The record contains but three exceptions to the rulings of the Court; one to the admission of testimony; another to the rejection of the prayers of the defendant offered at the conclusion of the plaintiff's case; and the third to the rejection of the defendant's 1st, 2d 3rd, 4th, 6th, 7th, 8th, 9th and 10th prayers, and the granting of the plaintiff's 1st and 5th prayers.

The policy of insurance contains this clause: "This entire policy shall be void if the insured has concealed or misrepresented in writing or otherwise, any material fact or circumstance concerning this insurance or the subject thereof; or if the interest of the insured in the property be not truly stated herein; or in case of any fraud or false swearing by the insured touching any matter relating to this insurance or the subject thereof, whether before or after a loss * * * or if the interest of the insured be other than unconditional and sole ownership."

It is contended by the appellant company that the policy was rendered void, first: because of the want of insurable interest in the insured in certain of the property mentioned in the household furniture form or clause of the policy, to wit: sewing machine and wife's clothing, and that the appearance of these articles among the articles insured in the policy was a misrepresentation of ownership such as to render the policy void. Second, because of the alleged false swearing of the appellee in relation to the proof of loss in which he inserted these items of property destroyed or damaged by fire as belonging to him or in which he had an insurable interest.

The household furniture clause attached to the policy is in the form of a printed slip containing the names of the articles or class of articles to be covered by the policy, and is generally, if not always, attached to all policies of insurance issued by the company wherein household furniture and effects are insured, unless it is the wish of the applicant for insurance that the description of the property be less general and comprehensive and that only such items or articles of his property, or property in which he has an insurable interest be inserted in the policy as may be specifically enumerated by him.

In the use of this form the company does not call upon the applicant to name specifically the property owned by him and which he wishes to insure, but in lieu thereof and for its own convenience adopts this form or clause, which is sufficiently broad and comprehensive to embrace all articles of furniture and household effects usually found in any dwelling house. This form is used even though it embraces many articles not sought by the applicant to be insured, and therefore it follows that from the mere mention of them in this form upon the policy there can be, as to such articles, no representation on the part of the applicant either as to their existence or ownership; and it cannot be said that the applicant has made a misrepresentation as to such articles should it thereafter be discovered that at the time of the issuance of the policy some one or more of them were not among the property insured, or, if so, were not the property of the applicant. Moreover, the objection as to the want of insurable interest of the husband in the clothing of the wife cannot be successfully made in this case, inasmuch as by the terms of the policy the wearing apparel of the family is expressly included within the property insured. This we think disposes of the first contention of the appellant.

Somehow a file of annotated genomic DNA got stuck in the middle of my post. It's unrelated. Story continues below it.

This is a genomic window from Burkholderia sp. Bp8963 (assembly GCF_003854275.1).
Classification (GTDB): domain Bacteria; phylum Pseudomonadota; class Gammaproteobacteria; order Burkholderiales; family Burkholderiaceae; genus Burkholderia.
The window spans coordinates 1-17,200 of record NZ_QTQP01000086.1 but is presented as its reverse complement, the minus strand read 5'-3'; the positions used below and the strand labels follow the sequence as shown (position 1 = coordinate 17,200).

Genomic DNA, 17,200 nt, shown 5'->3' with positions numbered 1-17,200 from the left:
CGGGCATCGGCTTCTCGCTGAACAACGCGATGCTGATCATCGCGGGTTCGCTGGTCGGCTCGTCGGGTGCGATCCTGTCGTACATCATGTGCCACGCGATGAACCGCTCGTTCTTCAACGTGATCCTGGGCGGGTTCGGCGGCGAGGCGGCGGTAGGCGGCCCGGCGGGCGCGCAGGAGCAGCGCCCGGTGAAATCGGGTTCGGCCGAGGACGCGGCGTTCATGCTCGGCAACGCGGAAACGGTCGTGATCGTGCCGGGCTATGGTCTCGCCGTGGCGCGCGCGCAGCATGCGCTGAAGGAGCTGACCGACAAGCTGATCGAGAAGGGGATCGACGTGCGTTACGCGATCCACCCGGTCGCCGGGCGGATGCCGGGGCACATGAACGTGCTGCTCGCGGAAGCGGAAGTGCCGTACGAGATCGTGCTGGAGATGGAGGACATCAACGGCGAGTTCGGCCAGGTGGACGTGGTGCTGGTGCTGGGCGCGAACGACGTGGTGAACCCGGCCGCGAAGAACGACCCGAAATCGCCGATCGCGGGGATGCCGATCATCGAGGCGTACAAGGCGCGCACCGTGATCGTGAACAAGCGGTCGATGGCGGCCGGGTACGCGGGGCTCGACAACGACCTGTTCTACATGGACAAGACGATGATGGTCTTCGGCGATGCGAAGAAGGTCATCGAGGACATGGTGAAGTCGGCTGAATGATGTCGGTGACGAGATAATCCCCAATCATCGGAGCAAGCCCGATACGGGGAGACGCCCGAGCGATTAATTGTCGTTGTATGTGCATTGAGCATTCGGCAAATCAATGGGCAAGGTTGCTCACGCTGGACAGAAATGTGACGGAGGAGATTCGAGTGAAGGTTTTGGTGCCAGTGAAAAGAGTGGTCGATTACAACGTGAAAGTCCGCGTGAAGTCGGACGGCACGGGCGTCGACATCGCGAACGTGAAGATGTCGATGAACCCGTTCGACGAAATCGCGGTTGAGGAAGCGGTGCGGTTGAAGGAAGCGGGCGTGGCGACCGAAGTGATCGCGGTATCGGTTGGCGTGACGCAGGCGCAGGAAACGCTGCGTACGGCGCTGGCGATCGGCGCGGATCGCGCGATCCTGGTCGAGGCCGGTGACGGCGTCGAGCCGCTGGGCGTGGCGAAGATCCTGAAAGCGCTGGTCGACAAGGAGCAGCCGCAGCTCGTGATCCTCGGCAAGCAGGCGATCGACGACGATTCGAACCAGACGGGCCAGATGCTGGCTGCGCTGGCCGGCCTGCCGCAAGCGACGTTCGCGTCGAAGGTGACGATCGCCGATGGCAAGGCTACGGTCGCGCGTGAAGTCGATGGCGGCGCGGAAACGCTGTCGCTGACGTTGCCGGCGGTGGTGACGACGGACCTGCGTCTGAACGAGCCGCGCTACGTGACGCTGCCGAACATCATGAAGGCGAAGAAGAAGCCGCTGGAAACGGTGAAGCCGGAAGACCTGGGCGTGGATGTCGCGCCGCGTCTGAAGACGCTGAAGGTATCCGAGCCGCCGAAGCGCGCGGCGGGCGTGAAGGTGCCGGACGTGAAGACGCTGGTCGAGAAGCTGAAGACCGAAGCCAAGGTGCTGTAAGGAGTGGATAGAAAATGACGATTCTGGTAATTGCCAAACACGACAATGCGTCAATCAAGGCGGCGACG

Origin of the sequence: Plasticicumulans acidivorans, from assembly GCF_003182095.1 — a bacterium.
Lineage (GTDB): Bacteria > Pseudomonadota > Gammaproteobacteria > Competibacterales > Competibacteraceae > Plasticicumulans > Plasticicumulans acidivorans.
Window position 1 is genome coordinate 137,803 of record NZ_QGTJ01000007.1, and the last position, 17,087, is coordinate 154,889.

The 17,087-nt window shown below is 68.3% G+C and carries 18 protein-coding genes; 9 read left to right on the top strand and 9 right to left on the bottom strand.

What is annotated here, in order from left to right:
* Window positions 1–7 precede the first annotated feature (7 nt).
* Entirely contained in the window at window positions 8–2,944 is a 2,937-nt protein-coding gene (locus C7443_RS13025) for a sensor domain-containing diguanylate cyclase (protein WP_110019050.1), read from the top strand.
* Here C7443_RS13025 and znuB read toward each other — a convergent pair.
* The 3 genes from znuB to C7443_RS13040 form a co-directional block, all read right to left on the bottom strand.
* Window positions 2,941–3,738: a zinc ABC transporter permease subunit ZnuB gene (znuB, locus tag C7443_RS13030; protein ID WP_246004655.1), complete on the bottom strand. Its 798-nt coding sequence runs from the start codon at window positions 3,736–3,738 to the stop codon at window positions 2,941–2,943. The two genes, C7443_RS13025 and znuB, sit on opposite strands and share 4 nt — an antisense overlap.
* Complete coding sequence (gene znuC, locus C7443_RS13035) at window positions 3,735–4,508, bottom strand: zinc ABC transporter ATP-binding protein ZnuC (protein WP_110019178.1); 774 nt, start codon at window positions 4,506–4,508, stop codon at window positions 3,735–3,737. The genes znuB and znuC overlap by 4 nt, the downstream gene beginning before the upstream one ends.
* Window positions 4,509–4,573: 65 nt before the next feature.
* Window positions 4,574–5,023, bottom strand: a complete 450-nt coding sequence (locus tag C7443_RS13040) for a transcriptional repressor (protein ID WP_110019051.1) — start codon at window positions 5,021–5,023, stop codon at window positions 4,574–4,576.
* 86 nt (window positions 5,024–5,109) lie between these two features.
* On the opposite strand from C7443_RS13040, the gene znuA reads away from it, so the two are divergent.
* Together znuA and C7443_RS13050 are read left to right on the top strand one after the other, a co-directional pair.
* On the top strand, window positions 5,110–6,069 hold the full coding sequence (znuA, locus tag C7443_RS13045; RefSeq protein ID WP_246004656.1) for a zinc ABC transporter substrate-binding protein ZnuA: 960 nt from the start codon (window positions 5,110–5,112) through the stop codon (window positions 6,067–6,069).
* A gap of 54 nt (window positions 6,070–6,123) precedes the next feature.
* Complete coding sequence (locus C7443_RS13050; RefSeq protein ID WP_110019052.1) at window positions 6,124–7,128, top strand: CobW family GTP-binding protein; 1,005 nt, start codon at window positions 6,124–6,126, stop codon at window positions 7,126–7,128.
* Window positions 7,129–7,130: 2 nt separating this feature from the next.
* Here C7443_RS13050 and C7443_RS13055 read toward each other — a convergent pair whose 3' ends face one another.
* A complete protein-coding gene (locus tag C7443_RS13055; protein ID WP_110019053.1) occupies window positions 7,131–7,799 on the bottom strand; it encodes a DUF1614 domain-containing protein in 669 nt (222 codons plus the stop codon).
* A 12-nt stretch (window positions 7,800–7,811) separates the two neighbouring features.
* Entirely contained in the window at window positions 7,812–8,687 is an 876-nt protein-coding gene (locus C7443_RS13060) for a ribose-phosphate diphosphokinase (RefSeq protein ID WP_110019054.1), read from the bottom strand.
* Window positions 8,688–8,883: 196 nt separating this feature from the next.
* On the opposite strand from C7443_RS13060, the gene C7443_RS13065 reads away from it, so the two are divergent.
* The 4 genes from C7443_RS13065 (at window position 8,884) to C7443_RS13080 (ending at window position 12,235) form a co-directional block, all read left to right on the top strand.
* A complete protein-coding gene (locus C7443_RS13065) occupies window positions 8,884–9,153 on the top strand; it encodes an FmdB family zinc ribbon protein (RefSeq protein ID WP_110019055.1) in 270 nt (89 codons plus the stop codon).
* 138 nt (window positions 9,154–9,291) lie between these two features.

The amount of loss or damage sustained by the appellee, as shown by the proof of loss, was five hundred and nine dollars. In this proof of loss, to which was attached the affidavit of the insured, in which, among other things, he stated that he was the owner of the items therein given, said to have been destroyed or damaged by fire, were the following items: one ladies' fur jacket, $50, one lot of ladies' clothes, $30, damage to one ladies' sewing machine, $5.

The plaintiff when upon the stand and upon cross-examination testified as to the cost, age and amount yet owing upon the machine, and that it was bought under an agreement to pay so much each month on the purchase price thereof, and when asked "Who bought that machine, you or your wife," stated that "The agent came down and she took the machine. Q. Was there any agreement signed by your wife as far as you know with the machine company as to this machine? A. I guess she signed. Q. Did you sign any paper? A. No, sir. Q. You have sworn (referring to the oath attached to the proof of loss) to the fact that the property destroyed by fire was your own? A. Yes, sir. Q. And now you testify that the machine belonged to your wife? A. Ain't my wife my own? Don't my wife belong to me?" Later, in his re-direct examination, he was asked, "You have been asked about your wife's connection with the machine. What, if anything, did your wife have to do with buying this machine?" The defendant objected to this question but his objections were overruled by the Court, and it is this ruling that forms the first bill of exceptions in this case. The witness being permitted to answer, said: "She needed the machine to sew up some waists and I told her to get a machine and she wanted to get a machine and when I came home I found the machine and she made a contract, she told me. I gave her the money and she got it with the money."

The witness having testified upon cross-examination in relation to the purchase and ownership of this machine as given above, we see no objection to this question and think the Court properly ruled in admitting the answer thereto. But, should the Court have been wrong in this ruling, there was no reversible error, inasmuch as there was no injury resulting therefrom to the defendant, as the plaintiff thereafter withdrew all claim for damage to the machine and the same was not considered by the jury.